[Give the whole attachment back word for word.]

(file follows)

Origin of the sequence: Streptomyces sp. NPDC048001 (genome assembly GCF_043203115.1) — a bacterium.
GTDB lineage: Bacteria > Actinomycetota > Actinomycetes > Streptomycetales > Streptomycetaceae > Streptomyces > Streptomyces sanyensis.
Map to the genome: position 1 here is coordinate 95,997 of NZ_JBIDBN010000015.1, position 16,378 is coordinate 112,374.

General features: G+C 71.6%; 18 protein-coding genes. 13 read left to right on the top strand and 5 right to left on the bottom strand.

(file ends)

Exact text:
Origin of the sequence: Streptomyces sp. NPDC048001 (genome assembly GCF_043203115.1) — a bacterium.
GTDB lineage: Bacteria > Actinomycetota > Actinomycetes > Streptomycetales > Streptomycetaceae > Streptomyces > Streptomyces sanyensis.
Map to the genome: position 1 here is coordinate 95,997 of NZ_JBIDBN010000015.1, position 16,378 is coordinate 112,374.

General features: G+C 71.6%; 18 protein-coding genes. 13 read left to right on the top strand and 5 right to left on the bottom strand.